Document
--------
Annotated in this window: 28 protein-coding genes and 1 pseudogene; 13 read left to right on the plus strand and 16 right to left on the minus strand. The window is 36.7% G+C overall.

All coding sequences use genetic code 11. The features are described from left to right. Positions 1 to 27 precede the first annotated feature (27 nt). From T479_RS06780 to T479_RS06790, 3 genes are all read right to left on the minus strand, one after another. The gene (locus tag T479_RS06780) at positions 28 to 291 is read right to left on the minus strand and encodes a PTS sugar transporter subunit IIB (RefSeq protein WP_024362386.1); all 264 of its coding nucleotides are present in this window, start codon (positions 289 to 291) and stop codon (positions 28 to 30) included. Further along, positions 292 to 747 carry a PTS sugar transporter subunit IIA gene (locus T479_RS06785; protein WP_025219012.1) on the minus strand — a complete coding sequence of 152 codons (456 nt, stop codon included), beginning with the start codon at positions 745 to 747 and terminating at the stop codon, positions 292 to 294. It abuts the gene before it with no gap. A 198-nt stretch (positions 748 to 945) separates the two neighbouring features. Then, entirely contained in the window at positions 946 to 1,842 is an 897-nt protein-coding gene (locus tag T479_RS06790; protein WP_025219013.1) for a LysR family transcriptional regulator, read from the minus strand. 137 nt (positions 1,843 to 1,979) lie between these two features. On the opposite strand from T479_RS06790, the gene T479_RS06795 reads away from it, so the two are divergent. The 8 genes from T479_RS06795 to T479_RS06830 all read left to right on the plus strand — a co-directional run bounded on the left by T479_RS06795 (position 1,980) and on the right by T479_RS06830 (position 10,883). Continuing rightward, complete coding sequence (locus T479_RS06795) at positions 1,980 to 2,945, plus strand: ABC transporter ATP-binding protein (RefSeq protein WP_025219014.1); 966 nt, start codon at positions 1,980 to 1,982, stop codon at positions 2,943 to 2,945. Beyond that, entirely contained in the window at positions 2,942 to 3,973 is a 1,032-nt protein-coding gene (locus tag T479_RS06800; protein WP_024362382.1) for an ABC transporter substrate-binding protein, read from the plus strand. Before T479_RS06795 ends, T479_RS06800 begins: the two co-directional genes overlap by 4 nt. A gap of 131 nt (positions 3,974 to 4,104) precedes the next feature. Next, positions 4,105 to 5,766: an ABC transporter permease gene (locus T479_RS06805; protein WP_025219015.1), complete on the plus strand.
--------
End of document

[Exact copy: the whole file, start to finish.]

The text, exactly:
Annotated in this window: 28 protein-coding genes and 1 pseudogene; 13 read left to right on the plus strand and 16 right to left on the minus strand. The window is 36.7% G+C overall.

All coding sequences use genetic code 11. The features are described from left to right. Positions 1 to 27 precede the first annotated feature (27 nt). From T479_RS06780 to T479_RS06790, 3 genes are all read right to left on the minus strand, one after another. The gene (locus tag T479_RS06780) at positions 28 to 291 is read right to left on the minus strand and encodes a PTS sugar transporter subunit IIB (RefSeq protein WP_024362386.1); all 264 of its coding nucleotides are present in this window, start codon (positions 289 to 291) and stop codon (positions 28 to 30) included. Further along, positions 292 to 747 carry a PTS sugar transporter subunit IIA gene (locus T479_RS06785; protein WP_025219012.1) on the minus strand — a complete coding sequence of 152 codons (456 nt, stop codon included), beginning with the start codon at positions 745 to 747 and terminating at the stop codon, positions 292 to 294. It abuts the gene before it with no gap. A 198-nt stretch (positions 748 to 945) separates the two neighbouring features. Then, entirely contained in the window at positions 946 to 1,842 is an 897-nt protein-coding gene (locus tag T479_RS06790; protein WP_025219013.1) for a LysR family transcriptional regulator, read from the minus strand. 137 nt (positions 1,843 to 1,979) lie between these two features. On the opposite strand from T479_RS06790, the gene T479_RS06795 reads away from it, so the two are divergent. The 8 genes from T479_RS06795 to T479_RS06830 all read left to right on the plus strand — a co-directional run bounded on the left by T479_RS06795 (position 1,980) and on the right by T479_RS06830 (position 10,883). Continuing rightward, complete coding sequence (locus T479_RS06795) at positions 1,980 to 2,945, plus strand: ABC transporter ATP-binding protein (RefSeq protein WP_025219014.1); 966 nt, start codon at positions 1,980 to 1,982, stop codon at positions 2,943 to 2,945. Beyond that, entirely contained in the window at positions 2,942 to 3,973 is a 1,032-nt protein-coding gene (locus tag T479_RS06800; protein WP_024362382.1) for an ABC transporter substrate-binding protein, read from the plus strand. Before T479_RS06795 ends, T479_RS06800 begins: the two co-directional genes overlap by 4 nt. A gap of 131 nt (positions 3,974 to 4,104) precedes the next feature. Next, positions 4,105 to 5,766: an ABC transporter permease gene (locus T479_RS06805; protein WP_025219015.1), complete on the plus strand.